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Philippine troops, Daesh terrorists committed rights abuses in Marawi battle: Amnesty

Amnesty International says both Philippine government forces and Daesh terrorists committed human rights abuses during a five-month battle in the southern city of Marawi in the Philippines.

According to Press TV, the London-based human rights group released a 34-page report on Friday, saying all sides in the fighting were guilty of violations.

The report said the Takfiri terrorists had committed unlawful killings, hostage-taking, pillage, and had mistreated prisoners in Marawi, which is located on the southern island of Mindanao.

The report, entitled “The Battle of Marawi: Death and destruction in the Philippines,” said the terrorists used child soldiers and singled out Christians for attacks.

Some survivors said hostages had been executed or physically abused and forced into labor and used as human shields, the report said.

Some hostages, who had managed to escape, said that they had been detained and tortured by security forces, who suspected them to be militants.

“I was punched and kicked,” the report quoted a survivor as saying. “They tied our hands and feet with electrical wire… The military was angry because 13 of their men were killed.”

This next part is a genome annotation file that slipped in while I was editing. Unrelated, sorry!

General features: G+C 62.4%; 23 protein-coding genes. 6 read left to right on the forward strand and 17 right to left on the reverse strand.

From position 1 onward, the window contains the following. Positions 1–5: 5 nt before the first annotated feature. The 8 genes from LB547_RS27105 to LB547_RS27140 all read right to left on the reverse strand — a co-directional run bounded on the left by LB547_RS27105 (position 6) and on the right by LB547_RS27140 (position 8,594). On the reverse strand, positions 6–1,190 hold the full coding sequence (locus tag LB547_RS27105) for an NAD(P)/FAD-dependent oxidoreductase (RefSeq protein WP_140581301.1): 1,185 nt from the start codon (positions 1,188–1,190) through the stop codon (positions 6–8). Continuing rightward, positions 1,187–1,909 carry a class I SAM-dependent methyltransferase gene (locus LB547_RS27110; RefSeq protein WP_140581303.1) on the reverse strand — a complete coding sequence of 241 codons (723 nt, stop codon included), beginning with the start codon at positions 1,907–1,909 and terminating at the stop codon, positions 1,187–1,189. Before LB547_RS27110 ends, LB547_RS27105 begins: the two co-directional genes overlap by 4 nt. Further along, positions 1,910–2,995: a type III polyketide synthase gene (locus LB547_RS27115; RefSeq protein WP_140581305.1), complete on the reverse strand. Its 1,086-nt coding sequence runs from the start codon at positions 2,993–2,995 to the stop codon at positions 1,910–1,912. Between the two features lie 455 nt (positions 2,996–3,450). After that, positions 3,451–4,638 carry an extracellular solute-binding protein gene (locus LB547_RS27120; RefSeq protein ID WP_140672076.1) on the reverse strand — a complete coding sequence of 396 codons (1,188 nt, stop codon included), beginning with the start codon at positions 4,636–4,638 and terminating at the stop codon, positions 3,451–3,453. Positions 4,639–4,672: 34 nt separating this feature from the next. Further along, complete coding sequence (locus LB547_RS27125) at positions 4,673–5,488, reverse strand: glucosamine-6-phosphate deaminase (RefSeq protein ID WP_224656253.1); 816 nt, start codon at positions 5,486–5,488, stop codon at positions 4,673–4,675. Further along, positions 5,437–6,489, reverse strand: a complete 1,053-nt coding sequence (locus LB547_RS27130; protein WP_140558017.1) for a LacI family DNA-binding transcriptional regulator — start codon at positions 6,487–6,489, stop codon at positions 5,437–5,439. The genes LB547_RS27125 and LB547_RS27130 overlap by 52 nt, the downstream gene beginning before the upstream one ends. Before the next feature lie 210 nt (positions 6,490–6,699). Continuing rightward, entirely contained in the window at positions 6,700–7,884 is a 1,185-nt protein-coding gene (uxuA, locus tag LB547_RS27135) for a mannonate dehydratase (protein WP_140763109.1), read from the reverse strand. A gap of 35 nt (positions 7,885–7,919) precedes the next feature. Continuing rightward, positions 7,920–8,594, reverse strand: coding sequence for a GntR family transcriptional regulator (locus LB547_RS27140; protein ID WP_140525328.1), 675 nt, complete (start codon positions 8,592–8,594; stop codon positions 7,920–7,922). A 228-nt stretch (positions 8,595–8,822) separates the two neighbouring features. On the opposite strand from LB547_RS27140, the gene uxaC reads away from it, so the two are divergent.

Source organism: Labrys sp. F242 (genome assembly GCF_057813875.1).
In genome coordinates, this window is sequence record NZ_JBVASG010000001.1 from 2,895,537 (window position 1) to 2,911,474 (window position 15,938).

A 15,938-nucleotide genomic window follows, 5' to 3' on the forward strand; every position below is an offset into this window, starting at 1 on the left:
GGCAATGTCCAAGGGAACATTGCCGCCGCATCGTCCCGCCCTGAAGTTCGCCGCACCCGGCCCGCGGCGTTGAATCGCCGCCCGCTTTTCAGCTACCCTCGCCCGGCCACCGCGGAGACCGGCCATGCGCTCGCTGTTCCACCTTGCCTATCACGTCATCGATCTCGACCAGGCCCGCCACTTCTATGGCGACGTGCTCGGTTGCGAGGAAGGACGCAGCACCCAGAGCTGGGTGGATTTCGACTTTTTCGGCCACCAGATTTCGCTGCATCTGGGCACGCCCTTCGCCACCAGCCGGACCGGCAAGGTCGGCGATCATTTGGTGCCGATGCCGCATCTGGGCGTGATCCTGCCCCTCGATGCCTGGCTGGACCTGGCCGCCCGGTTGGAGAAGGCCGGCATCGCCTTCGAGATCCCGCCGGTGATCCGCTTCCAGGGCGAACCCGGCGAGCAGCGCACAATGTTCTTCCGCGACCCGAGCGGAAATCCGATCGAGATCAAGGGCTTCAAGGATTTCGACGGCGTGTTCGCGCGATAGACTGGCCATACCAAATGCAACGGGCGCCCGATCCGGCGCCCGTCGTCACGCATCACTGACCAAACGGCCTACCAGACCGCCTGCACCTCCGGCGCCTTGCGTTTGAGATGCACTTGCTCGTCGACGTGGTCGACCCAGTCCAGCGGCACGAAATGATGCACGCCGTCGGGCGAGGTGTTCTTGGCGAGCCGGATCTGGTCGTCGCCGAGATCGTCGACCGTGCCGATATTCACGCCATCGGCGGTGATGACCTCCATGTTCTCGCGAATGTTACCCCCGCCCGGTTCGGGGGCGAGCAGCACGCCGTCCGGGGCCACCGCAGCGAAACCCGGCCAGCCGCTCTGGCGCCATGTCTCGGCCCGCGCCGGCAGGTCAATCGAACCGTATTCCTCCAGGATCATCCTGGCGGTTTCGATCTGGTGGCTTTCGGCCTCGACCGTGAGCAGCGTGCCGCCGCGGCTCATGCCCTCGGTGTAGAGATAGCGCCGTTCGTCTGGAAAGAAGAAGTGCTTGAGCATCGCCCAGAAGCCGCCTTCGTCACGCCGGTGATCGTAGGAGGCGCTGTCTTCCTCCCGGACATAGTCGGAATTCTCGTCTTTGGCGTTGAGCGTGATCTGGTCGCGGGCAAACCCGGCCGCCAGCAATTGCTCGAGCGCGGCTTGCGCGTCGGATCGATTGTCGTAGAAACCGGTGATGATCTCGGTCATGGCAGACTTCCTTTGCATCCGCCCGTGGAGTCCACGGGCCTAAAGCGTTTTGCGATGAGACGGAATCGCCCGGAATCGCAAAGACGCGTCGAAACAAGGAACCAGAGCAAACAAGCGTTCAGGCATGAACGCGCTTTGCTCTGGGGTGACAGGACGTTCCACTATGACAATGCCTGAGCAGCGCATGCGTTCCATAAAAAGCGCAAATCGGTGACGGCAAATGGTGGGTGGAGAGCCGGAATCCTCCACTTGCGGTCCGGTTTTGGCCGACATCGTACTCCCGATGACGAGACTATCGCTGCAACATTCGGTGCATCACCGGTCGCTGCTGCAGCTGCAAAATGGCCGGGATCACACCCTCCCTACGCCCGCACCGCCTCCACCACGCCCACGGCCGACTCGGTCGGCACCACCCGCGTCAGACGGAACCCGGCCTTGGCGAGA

Marawi had been the scene of fierce fighting between the Philippine forces and the terrorists since May 23. The terrorists occupied Marawi after taking control of the city’s central business district. They ransacked banks and shops and looted houses.

Last month, the Philippine government declared the city fully liberated.

The violence has displaced hundreds of thousands of residents and left at least 1,131 people dead, including 919 militants and 165 soldiers and police officers.

The Amnesty investigation, which was based on interviews with 48 witnesses from September until early November, cited at least 10 separate incidents where at least 25 Christians had been executed by the terrorists.

The rights group described the executions as war crimes.